Lyric Opera of Melbourne impress with a bold, fully realised production of rarely seen opera Iphigénie. A terrific concept, talented musicians and highly committed performers combine for a riveting piece of drama that has the audience enthralled throughout.
Such is the immersive nature of the dark, brooding production that audience members at the opening matinee performance soon forgot the gloriously sunny first day of spring outside and were transported to the tense, brutal atmosphere of Ancient Greece. The production remains in the original time and place, but is updated in terms of presentation with use of modern materials. Rob Sowinski’s design makes extensive use of plastic sheeting, with black plastic creating dark backgrounds and clear plastic used for a hazy effect. Excellent use is made of the Chapel off Chapel performance space, with a raised stage on four sides creating an orchestra pit in the centre flanked by tall scaffolding poles.
Lighting his own set, Sowinski adds significantly to the ominous air. Always drawing the eye to the action, Sowinski illuminates faces sufficiently despite the shadowy effect overall.
Owen Phillips and Charlotte Lane’s costume designs complement the dark, textured settings perfectly. An interesting mix of fabrics and styles, they come together to evoke the period most effectively. The dark blue to white dyed gradient of the women’s dresses are strikingly elegant. At one point, the ensemble appear as rabid Scythians, wearing rather incredible black plastic outfits that hide the face while still allowing the voice to flow forth freely.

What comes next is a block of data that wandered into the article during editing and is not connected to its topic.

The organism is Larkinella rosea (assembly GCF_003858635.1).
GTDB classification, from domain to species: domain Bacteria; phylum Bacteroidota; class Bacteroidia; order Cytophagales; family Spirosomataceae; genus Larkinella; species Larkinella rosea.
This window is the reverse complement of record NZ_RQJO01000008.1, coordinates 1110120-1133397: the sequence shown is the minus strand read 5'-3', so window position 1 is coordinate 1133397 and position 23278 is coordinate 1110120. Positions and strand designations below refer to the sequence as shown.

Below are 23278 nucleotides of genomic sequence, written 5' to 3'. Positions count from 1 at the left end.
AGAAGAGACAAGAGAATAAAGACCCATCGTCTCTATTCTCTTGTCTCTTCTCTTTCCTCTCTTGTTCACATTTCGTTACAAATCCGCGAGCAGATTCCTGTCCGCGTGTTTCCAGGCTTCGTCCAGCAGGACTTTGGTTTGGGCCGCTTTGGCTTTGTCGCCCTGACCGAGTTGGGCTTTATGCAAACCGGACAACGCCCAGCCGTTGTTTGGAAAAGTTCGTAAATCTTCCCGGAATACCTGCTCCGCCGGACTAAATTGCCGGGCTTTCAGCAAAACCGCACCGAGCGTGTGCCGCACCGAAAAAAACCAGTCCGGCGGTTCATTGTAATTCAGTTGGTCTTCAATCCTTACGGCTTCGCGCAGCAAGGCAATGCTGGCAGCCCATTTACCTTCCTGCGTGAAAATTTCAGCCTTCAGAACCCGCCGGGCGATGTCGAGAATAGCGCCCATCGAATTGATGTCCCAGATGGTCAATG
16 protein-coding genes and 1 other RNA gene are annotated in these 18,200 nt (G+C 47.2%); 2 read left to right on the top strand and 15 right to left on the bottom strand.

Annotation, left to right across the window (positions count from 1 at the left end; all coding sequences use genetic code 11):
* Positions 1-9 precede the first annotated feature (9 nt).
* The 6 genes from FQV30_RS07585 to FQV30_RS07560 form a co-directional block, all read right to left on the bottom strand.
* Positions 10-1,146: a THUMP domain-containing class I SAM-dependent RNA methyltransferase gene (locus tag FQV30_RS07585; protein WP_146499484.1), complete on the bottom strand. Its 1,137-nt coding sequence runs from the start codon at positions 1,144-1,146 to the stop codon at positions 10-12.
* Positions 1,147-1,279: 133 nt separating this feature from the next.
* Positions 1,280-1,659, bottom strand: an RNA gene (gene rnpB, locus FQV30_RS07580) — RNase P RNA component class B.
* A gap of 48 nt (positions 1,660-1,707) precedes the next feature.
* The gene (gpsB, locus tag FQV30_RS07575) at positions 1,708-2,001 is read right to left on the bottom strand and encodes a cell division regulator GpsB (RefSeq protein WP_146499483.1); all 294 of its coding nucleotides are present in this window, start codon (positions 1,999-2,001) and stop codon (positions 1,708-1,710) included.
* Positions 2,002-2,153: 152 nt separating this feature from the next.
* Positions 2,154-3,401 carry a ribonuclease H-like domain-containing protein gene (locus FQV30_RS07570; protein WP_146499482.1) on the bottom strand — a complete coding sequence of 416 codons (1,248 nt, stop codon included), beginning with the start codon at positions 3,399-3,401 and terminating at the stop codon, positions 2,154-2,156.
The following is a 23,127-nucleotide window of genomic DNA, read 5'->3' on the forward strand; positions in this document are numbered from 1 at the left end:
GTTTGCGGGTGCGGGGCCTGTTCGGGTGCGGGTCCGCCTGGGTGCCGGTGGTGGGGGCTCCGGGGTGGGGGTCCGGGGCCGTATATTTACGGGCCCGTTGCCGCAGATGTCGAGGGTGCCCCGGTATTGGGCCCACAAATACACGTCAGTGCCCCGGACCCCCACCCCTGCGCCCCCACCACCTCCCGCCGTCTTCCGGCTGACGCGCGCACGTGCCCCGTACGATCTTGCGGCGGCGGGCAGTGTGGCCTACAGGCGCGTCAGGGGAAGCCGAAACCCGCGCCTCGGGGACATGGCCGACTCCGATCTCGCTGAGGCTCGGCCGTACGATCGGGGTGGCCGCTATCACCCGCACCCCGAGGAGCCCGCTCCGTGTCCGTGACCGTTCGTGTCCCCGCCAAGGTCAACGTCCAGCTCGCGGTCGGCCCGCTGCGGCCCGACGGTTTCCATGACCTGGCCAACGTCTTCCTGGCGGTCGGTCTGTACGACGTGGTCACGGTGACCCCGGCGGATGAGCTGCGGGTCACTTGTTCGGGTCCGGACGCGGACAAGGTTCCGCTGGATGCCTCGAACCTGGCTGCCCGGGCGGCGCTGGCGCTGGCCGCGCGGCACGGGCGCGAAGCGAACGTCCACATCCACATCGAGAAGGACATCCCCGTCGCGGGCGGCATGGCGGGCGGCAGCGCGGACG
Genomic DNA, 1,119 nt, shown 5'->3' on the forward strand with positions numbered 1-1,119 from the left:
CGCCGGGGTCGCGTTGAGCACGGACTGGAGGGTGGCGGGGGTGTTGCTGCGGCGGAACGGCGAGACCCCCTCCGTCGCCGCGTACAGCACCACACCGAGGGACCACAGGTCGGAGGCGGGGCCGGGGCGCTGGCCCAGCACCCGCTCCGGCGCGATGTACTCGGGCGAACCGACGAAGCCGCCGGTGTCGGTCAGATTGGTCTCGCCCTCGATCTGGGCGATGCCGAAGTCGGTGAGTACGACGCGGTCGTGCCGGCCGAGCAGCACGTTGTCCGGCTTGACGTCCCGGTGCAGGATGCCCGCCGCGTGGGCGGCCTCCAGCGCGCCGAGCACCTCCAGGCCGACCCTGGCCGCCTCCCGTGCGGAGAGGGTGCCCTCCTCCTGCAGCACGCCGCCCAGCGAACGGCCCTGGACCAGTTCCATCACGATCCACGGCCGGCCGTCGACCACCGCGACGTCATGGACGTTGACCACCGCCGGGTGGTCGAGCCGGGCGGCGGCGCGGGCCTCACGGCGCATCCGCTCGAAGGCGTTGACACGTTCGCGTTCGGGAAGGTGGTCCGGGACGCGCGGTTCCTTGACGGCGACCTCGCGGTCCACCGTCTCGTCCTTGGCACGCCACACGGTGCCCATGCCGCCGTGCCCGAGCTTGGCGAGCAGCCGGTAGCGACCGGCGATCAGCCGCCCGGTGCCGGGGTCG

Director Nate Gilkes has elicited performances of great impact and drama from his highly focused cast. Storytelling is crystal clear, and each performer in the company appears completely clear on their contribution to the action. The central dilemma of two friends facing the choice as to which will meet their doom is given serious weight, leading to a dramatic final climax sequence.
Conductor Pat Miller leads eleven musicians in a superb performance of Gluck’s truly beautiful music. Maintaining strong command over the players, Miller keeps the music driving at a brisk pace, also allowing plenty of character in their playing. Given the uniform strength of the vocal performances, Miller’s preparation of the singing is clearly exemplary.
The seven women of the ensemble sing exquisitely, also contributing to percussion at times. The four ensemble males have less to do but do it extremely well.
Caroline Vercoe gives a towering performance in the title role, maintaining an intense level of focus that lifts and inspires all around her. In superb, full-throated voice, Vercoe fills the house with glorious, passionate sound. An equally strong actor, Vercoe’s commitment to the character and action heightens the dramatic stakes immensely. Gorgeous mezzo-soprano and oboe duet “O Malheureuse Iphigénie!” is a sterling highlight.
Vercoe is ably supported by three male singers. Bruce Raggatt projects palpable menace as malevolent King Thoas. Paul Biencourt gives a sensitive portrayal of noble prisoner Pylades. Unfortunately, Biencourt seemed not to be in full voice for the opening performance, his voice experiencing a number of cracks. Michael Lampard sings with impressive power and volume as tormented prisoner Orestes, also presenting a compelling characterisation of a man consumed with guilt.
Audiences lamenting the absence of a broader spectrum of operas in the chocolate box seasons of larger companies should flock to see and hear this excellent production.
Iphigénie plays at Chapel off Chapel, Melbourne until 7 September.
This review published on Theatre People 2 September 2013.
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